Doug Collins was never the presumed winner of the Republican runoff election for the U.S. House 9th District seat.
Collins, who advanced to the next round in the quest to become representative of Georgia’s newest U.S. House district with a nearly 10 percentage point margin, came into the final primary round with little room to breathe.
His only opponent on Tuesday, Martha Zoller, had ended the July 31 contest within spitting distance of Collins, falling a mere 734 votes — seven-tenths of a percentage point — behind the former state representative from Gainesville.
The vote count, by most accounts, was expected to be a nail-biter.
Instead, Collins took a lead early in the night, ending with a 6,600-vote lead over Zoller, a longtime radio presence in the area.
He regained leads in Jackson, Hall, Hart and Lumpkin counties — all counties where Zoller had gotten at least a plurality of the votes just three weeks before.
Collins also won a majority of the vote in White County, where he had placed third on July 31. White had been the only county where former contender Roger Fitzpatrick was the top recipient of votes in the July 31 Republican primary.
Fewer than half of White County’s original primary voters showed back up for the runoff, and 55 percent of them chose Collins over Zoller.
Collins now turns to a campaign against Democrat Jody Cooley, also an attorney from Gainesville, for a November election to ultimately decide who will represent the 20-county district in Northeast Georgia.
At least two political scientists living in the district weren’t surprised at Collins’ win in the Republican primary.
“I did think that Collins would win for several reasons,” said Douglas Young, a political scientist at Gainesville State College in Oakwood. “But I did not think he would win by anything like 10 points.”
Carl Cavalli, a political scientist at North Georgia College & State University in Dahlonega, also said he did not expect such a “lopsided” vote tally.
“But I’m also not surprised,” Cavalli said.
While Zoller had endorsements from national conservative superstars, Collins got a little last-minute help from Georgia Gov. Nathan Deal, who represented much of the 20-county district for nearly two decades. Deal recorded a call that went out to 9th District voters on the weekend before the election.
Young thinks the association could have impressed a lot of people.
“Gov. Deal is very popular in this part of the state,” Young said, noting the governor’s support in the 2010 election from voters in the 9th District.
And while Cavalli said the call could have helped, neither man seems to think it was, as Cavalli calls it, “the be-all and end-all” of the election.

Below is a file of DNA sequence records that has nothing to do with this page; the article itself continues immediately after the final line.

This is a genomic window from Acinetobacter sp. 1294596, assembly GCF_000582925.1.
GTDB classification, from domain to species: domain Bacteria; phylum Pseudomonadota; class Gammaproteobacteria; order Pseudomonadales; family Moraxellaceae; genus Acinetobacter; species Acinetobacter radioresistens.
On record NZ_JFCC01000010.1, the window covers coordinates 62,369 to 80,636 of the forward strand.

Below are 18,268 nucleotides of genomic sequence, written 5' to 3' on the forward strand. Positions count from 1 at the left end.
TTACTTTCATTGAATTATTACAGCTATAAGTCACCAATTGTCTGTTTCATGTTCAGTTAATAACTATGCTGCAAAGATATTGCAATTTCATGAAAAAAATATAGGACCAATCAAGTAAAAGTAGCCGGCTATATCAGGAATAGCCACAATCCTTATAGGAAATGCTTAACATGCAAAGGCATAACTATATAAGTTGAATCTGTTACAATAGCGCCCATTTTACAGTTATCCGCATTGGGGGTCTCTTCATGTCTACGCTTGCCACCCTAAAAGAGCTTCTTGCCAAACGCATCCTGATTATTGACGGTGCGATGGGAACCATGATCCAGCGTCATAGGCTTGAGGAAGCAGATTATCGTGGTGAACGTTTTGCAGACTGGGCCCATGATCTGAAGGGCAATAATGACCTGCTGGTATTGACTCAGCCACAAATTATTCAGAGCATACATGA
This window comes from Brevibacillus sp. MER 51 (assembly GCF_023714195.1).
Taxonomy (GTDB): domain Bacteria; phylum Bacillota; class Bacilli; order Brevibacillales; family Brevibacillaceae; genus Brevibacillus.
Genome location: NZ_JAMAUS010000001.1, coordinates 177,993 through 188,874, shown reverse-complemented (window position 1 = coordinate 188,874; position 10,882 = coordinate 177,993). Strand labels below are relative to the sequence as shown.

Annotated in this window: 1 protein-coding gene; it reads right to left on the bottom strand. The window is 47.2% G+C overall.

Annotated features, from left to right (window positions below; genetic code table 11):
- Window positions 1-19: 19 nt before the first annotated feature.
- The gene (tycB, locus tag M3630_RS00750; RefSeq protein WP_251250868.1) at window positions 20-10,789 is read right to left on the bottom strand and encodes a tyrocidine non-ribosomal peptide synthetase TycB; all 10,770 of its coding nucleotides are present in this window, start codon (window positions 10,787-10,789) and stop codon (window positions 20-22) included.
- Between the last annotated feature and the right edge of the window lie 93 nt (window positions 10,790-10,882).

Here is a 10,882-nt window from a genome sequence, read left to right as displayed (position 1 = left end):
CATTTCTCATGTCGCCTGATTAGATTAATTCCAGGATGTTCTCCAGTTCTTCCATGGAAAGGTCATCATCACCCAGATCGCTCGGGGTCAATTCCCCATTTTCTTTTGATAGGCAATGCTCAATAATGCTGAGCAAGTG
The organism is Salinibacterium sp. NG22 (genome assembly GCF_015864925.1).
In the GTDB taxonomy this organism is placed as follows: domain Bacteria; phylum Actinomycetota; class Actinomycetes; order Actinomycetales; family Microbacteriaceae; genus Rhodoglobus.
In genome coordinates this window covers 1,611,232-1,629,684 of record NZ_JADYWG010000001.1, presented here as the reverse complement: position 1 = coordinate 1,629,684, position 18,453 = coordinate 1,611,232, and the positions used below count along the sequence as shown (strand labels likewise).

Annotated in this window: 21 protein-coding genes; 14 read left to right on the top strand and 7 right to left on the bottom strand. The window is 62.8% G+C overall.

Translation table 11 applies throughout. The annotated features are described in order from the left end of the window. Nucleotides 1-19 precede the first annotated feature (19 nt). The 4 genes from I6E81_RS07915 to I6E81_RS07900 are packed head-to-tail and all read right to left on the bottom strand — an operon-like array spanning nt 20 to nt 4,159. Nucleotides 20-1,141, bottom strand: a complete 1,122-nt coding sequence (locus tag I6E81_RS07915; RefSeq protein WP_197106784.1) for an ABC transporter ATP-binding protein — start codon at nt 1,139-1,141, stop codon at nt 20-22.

Both men attribute the win to Collins’ ability to get his supporters back to the polls three weeks after they cast their original ballots.
“(Endorsements) have their place, but runoff elections are notoriously low turnout events, and in that case, whoever can get their people out to the polls is going to win,” Cavalli said.
About 65 percent of the voters who cast a ballot in the 9th District GOP contest returned to the polls. And while that’s a pretty good rate of return for a runoff, the group of 71,388 voters made up fewer than 18 percent of the district’s active registered voters.
“You’re still talking about a very small number of people,” Cavalli said.
Young attributes the successful Collins turnout to the campaign’s spending on advertising and direct mail sent to voters. Collins spent nearly $400,000 on the primary campaign, compared with Zoller’s approximate $263,000.
Collins also had more to spend, outraising Zoller in nearly every quarter the two were in the race, and as a general rule, Young says the better-funded candidate is often the victor.
Early on, the Collins campaign said its focus was on fundraising and on sending direct mail; in the days leading up to the July 31 vote, his camp sent at least four pieces of mail to voters districtwide.
“My mailbox got flooded with Doug Collins’ materials,” Young said.
But both men attribute Collins’ win in part to his experience as a candidate.
Before this year, Collins, a three-term state House member, had never faced serious opposition in an election. But both Cavalli and Young say even that experience as a candidate helped.
“I just think he was the closest thing, by far, to having an incumbent in this race,” Young said. “And the fact that the general consensus is that he has been a consistently conservative Republican, that made it a lot more difficult for a challenger to unseat him.”
Neither Young nor Cavalli saw much difference in the two candidates ideologically. The two candidates tried to outconservative each other from different directions: Zoller focused on fiscal issues, targeting Collins’ vote in favor of a hospital providers’ fee and a decision to put a sales tax referendum on the ballot, while Collins’ focused on social issues, hammering Zoller on statements she previously made about civil unions, marijuana and abortion.
Young thinks those issues may have struck a chord with GOP primary voters, who he says are generally more conservative than those Republicans who show up in November.
But whatever the message, Cavalli and Young both agree that the results came down to returning support.
Zoller admitted as much, saying Collins had done a better job of getting his voters back to the polls.
Cavalli calls it “the ground game.” Young attributes the returned voters to what he called an “advertising blitz.”
Neither said the win was particularly about the message.